20. A lot of times people feel suicidal because they feel like their life isn't worth living. Either they feel like they've made a mistake and feel shame (shame can't exist when talked about! So please find a safe and trusted person), or they experience self-hatred, or they feel purposeless. They feel consumed by the weight of what fixing this situation or changing themselves would look like. But you do not nee to worry about being fixed because you're not broken. You are a whole and complete person. You are suffering, you are not bad, you are not "less than." Suffering doesn't decrease your worth.
21. Your depression is lying to you if you think for a second that you are worthless. It is absolutely impossible for you, or anyone, to be worthless. You are breathing for a reason. Whether or not you're spiritual, there is only one you out of the 7.5 billion people on this earth. That's not an accident. You are not an accident. You have purpose and worth seeping from your very pores. Your depression may try to convince you otherwise, but it's not true. Counselling has helped me see this a lot. I remember my counsellor saying "if someone barged into my office right now and accused me of being a meth dealer, I obviously wouldn't believe them. I'd probably laugh! It's only when we believe the accusations, whether or not they're true, that we absorb them." If someone comes barging into your room and says "you're worthless" it hurts because you might believe them to a certain extent. The goal isn't to change you, but for you to see what already exists in you to equip yourself against the lies your brain is trying to convince you of.
22. A year form now your life could look completely different. I know it does for me.
23. You deserve to choose life for yourself, you deserve relief, and I want you to stay alive because relief, one day, is possible. Choose life because it's your birthright. Don't let depression rob you of this.
24. Don't let your suicidal thoughts be dictators when they are simply indicators; indicating that you've been fighting a really tough and unique battle. Indicating that you are tired, lonely, afraid, and in pain. Indicating that you don't want to live like this, not that you don't want to live.
25. You have the authority to talk back to your life and gain control of it. When suicidal thoughts would come to mind, at one point I started praying against them. As a Christian I would talk to those thoughts out loud, in prayer, as if they were all coming from Satan himself (whether they all were is up for debate). There was so much power in speaking out loud against these thoughts and telling them who was boss.
26. You were born for this moment. I truly believe it. There's a Bible verse that says "Perhaps you were born for such a time as this" -Esther 4:14. Perhaps this moment, this decision, is the moment for which you were born. Right now you have a choice. You have air in your lungs and a heart in your chest beating. In this moment, there is power in choosing to say "yes" to life. This might be the biggest, and most important, step of faith in your life. This might very well be the step that changes everything.
27. There's a powerful quote I wrote down on my phone's memopad in 2014. I didn't write down the source unfortunately, but it said: "Actually choosing to go on living can be a bit of a rush. When it's a firm decision - 'I choose to live!' - it can give a sense of purpose or meaning to life, just from the idea that you chose it. It seems like you're in control. The feeling fades, but it's nice for a bit." Depression feels like it takes away your power and choosing life can gain some of that power back.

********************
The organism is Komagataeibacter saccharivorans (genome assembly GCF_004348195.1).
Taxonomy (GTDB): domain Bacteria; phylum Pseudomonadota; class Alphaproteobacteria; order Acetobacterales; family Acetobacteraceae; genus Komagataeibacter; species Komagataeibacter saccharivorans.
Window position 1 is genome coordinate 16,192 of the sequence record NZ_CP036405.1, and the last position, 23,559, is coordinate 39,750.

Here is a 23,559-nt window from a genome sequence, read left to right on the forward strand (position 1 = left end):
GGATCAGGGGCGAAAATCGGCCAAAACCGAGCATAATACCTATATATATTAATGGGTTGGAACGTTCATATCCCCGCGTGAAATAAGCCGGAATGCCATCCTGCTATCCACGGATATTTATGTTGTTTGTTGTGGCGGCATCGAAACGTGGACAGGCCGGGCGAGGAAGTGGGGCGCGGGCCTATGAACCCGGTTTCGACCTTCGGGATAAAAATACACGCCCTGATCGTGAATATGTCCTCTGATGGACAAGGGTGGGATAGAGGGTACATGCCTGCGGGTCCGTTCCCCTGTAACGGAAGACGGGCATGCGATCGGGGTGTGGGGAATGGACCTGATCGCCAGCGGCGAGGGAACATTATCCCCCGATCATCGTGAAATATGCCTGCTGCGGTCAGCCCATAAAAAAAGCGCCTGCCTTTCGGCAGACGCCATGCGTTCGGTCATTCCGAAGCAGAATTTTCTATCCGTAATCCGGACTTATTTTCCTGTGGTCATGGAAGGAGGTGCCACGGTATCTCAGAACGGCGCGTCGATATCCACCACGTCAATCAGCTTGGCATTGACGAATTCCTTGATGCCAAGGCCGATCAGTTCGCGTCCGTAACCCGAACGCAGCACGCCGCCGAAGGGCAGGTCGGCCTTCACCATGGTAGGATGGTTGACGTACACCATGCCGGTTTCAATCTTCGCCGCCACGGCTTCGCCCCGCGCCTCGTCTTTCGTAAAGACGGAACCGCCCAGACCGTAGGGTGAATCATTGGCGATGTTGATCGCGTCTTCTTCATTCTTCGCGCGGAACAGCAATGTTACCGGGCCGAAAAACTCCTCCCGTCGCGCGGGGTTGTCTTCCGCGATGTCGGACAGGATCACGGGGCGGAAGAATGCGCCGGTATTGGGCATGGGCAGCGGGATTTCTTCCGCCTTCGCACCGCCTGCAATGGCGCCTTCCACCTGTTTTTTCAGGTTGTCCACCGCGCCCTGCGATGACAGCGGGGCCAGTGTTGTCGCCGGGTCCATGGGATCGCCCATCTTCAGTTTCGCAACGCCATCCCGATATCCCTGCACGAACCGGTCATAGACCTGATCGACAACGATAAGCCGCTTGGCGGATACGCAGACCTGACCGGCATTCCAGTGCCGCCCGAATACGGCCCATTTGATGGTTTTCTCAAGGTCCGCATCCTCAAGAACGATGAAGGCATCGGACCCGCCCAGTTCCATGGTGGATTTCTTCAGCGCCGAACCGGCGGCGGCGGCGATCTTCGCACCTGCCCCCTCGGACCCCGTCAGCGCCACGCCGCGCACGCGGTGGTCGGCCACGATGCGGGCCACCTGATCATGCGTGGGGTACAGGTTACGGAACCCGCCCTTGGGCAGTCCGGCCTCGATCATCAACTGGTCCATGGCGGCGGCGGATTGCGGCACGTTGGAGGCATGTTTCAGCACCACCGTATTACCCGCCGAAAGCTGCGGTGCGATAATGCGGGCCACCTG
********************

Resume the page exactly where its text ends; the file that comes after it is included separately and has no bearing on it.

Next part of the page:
28. People from the POTS community often reach out to me saying "I don't want to live like this."But it's those last 2 words that show me you still have the tiniest bit of hope left."Like. This."To that, my response is more or less: "then don't." Don't live like this. Live like something else. Just live. In any way that you can, with the limited resources you have, with the energy that you have.
29. "Your darkest hour still only has 60 minutes."
30. You've most likely been here before. You will get through this time too. But I don't want you to just "get through" it. I want you to live, not just survive. But you'll have to survive this in order to truly live. On this point, I love the quote "the bravest thing I ever did was continuing my life when I wanted to die." – Juliette Lewis
31. Death is permanent. If you believe in a certain faith then you might believe in a Heaven or Hell. If you're not a believer, there's still a chance that there's a Heaven or a Hell. There's also a change that there's nothingness. Neither nothingness nor Hell would be a relief from the pain you're experiencing.
32. I don't like shaming people by telling them to stay alive for other people, but I know that staying alive for my mom was a huge motivator for me. Now I am also able to choose life for myself. I believe that when we experience so much self-hatred, sometimes staying alive for other people is our biggest motivator. And that's okay. Whatever keeps you alive until you can live is the goal. A quote I love is "Suicide doesn't end the pain, it just passes it on to someone else." Thinking of my mom or a loved one finding my body is enough encouragement to keep on living. I don't want the biggest impact I leave behind to be PTSD to the person who found my body and depression to my loved ones in my life.
33. When you start to seriously contemplate suicide, think of yourself in terms of your 5 year old self. Think of how innocent and lovable they were. That person is still in you, you've grown up, and people have taught you to think less of yourself, but you're still as lovable. Don't kill that little kid.
34. This world is a better place with you in it. I know that might seem hard to believe, but it's true. Even if there's only 1 person in your life, they are greatly impacted by you. Even if your depression tries to convince you that their life would be better without you in it, that's a lie. There are people you haven't even met yet that are going to be greatly impacted by you.